But the pro-Palestine movement also faces some internal challenges. Members of the International Socialist Organization have been very involved in campus organizing against the occupation. It's too soon to say whether this is good or bad for the cause. Some fellow progressives see ISO members as hard-working, articulate activists with an intelligent analysis of the issues, whose work strengthens student organizations. Others find them heavy-handed and controlling, and as with most party-building activists, critics worry that their main allegiance is to the party rather than a specific campaign or issue. The truth varies dramatically, depending on the individuals involved and the existing campus political culture. But their presence often does create political tensions: While many groups reflexively condemn suicide bombings, the ISO takes a more conflicted view. "We don't support suicide bombings, but we believe that there is a difference between the violence born out of desperation and the systematic state violence of Israel," explains Snehal Shingavi, an ISO member and Berkeley leader of Students for Justice in Palestine.
Opponents of the pro-Palestine activists sometimes invoke the ISO connection in a--perhaps redbaiting--effort to discredit the cause and its adherents. But Shingavi bristles at the suggestion that the ISO is leading pro-Palestine organizing on campus, citing ISO-free campuses where students are active on the issue (including Florida State, Northwestern and the University of Illinois). Still, at many schools--including Columbia, Ohio State, Michigan, New York University and the California state universities--there is no doubt that the organization plays a strong role in Palestinian solidarity organizing, and that its networks facilitate coordination among campuses.
One of the biggest problems Palestine's supporters face is anti-Semitism--in the form of both fantastical accusations and ugly reality. Many supporters of Israel, along with some Jewish organizations like the Anti-Defamation League, consider any strongly worded criticism of Israel anti-Semitic, and use that libel to discredit their political adversaries. References to Israel as a racist state, or to Israeli atrocities, are frequently construed as threatening slurs rather than political statements. To be sure, some political expression on Israel does cross the line. Graffiti and placards equating Zionism with Nazism have been cited by pro-Israel student groups, the New York Times and the ADL as examples of campus bigotry. They aren't, necessarily, but the comparison is misleading and historically inaccurate, and it's unfortunate that it's so prevalent. (One NYU group, working hard to protect relationships with progressive Jews, bans such slogans from its rallies.)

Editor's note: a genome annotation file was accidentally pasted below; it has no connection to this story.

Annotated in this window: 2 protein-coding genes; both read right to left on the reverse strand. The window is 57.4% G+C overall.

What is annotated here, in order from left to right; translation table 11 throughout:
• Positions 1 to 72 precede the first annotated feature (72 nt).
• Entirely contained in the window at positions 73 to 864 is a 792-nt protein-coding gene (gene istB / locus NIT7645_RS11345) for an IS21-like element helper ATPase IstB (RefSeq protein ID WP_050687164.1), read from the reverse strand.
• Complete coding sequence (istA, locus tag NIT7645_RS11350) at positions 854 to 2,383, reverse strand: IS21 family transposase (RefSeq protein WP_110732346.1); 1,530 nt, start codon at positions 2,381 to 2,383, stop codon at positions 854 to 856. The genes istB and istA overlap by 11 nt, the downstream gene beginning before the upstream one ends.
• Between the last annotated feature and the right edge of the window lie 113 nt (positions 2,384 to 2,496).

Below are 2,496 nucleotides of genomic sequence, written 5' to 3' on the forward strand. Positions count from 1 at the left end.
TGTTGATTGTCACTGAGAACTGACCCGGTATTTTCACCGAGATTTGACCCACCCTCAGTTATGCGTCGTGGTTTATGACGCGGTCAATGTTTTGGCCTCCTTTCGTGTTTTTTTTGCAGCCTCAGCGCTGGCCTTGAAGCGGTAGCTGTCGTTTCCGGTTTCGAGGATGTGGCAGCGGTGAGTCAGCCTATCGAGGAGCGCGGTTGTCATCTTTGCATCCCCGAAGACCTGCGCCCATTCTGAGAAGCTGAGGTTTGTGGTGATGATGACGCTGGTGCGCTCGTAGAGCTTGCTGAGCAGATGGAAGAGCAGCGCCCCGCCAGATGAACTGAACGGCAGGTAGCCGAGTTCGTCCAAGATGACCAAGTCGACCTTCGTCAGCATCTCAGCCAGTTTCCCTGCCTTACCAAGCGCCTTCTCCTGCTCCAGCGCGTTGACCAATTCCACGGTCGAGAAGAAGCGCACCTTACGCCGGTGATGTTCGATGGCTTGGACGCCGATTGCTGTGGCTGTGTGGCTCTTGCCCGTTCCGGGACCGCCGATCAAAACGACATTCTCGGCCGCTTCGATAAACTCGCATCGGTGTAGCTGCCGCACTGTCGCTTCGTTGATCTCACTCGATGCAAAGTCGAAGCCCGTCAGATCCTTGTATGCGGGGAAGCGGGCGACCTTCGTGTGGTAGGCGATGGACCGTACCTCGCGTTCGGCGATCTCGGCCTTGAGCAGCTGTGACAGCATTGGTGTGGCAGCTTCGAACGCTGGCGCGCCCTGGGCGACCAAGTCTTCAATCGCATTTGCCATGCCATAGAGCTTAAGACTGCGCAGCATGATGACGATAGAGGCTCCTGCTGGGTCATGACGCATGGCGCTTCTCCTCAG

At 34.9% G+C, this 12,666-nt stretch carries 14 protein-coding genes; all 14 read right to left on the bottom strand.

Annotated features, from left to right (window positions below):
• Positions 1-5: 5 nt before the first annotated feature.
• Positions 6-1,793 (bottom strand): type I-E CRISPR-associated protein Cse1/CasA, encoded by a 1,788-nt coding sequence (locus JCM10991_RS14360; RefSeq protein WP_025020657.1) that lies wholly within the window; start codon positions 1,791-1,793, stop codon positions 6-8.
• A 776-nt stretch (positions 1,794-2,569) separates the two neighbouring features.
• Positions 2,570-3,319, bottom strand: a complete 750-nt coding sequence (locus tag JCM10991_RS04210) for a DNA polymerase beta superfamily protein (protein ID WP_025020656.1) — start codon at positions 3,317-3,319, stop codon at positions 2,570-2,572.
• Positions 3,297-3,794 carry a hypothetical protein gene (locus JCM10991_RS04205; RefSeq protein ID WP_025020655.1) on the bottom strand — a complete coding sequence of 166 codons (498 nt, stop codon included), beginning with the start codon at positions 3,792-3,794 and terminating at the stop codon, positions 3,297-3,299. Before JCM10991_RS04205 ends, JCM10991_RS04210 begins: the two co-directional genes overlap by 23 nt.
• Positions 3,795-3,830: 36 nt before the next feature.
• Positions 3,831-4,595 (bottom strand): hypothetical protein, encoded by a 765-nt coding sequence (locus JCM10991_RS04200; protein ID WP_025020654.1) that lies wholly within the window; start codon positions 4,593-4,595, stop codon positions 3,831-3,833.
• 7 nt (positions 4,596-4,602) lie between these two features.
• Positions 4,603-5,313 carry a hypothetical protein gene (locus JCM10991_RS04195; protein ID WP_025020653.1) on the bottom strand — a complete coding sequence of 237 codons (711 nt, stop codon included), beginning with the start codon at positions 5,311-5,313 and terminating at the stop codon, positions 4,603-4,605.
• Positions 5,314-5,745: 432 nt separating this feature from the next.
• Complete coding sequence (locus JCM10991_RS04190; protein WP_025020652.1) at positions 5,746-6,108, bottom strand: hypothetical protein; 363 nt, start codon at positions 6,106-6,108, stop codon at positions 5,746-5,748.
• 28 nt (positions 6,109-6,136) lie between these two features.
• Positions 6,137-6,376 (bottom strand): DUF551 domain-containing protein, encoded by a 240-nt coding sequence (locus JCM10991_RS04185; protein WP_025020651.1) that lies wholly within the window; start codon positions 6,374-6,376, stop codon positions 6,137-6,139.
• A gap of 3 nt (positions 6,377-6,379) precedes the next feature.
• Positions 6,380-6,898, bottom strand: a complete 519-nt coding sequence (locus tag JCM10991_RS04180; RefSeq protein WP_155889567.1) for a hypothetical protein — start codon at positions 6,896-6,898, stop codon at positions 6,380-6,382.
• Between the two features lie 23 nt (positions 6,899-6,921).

Yet some accusations have been much more disturbing. At San Francisco State University, according to a widely circulated e-mail written by Laurie Zoloth, director of the school's Jewish Studies Program, a Hillel-sponsored rally supporting Israel met with counterdemonstrators threatening to kill the Jewish participants and shouting, "Hitler did not finish the job."
Accounts of this incident vary widely. In interviews, several Palestine activists at SFSU acknowledge that they held a counterdemonstration, and that there was a confrontation between the two sides. But they adamantly deny that any Palestine supporters made threats; they say the racism came from the pro-Israel demonstrators, with elderly community members calling the Arab students "sand niggers" and "terrorists." "We were called 'Arab losers' and told to stick flags up our asses. And those are the things that are mentionable," says Leila Qutami of the SFSU's General Union of Palestine Students. "I wouldn't print the other names they called us." Zoloth stands by her account, explaining, "The first I heard of these [anti-Arab] statements was when the president told us in a community meeting that he has police video of an older woman saying two nasty and terrible things at the rally, things that I too think are racist and that I, and Hillel, denounce."
Sarah Levine, an observant Jew and a member of SFSU's Students for Peace, supports the Palestinian cause and participated in the counterdemonstration. "I did not personally hear 'Hitler didn't finish the job,'" she says carefully, "but I did hear a couple of inappropriate, anti-Semitic things." She declined to be more specific, saying she couldn't remember exact words, and she hastened to make clear that those attitudes do not represent the campus pro-Palestine organization. Still, at every demonstration for Palestinian rights, she added, there are "always a couple of people" with anti-Semitic attitudes. "It's because of the confusion of Zionism with Judaism," she said.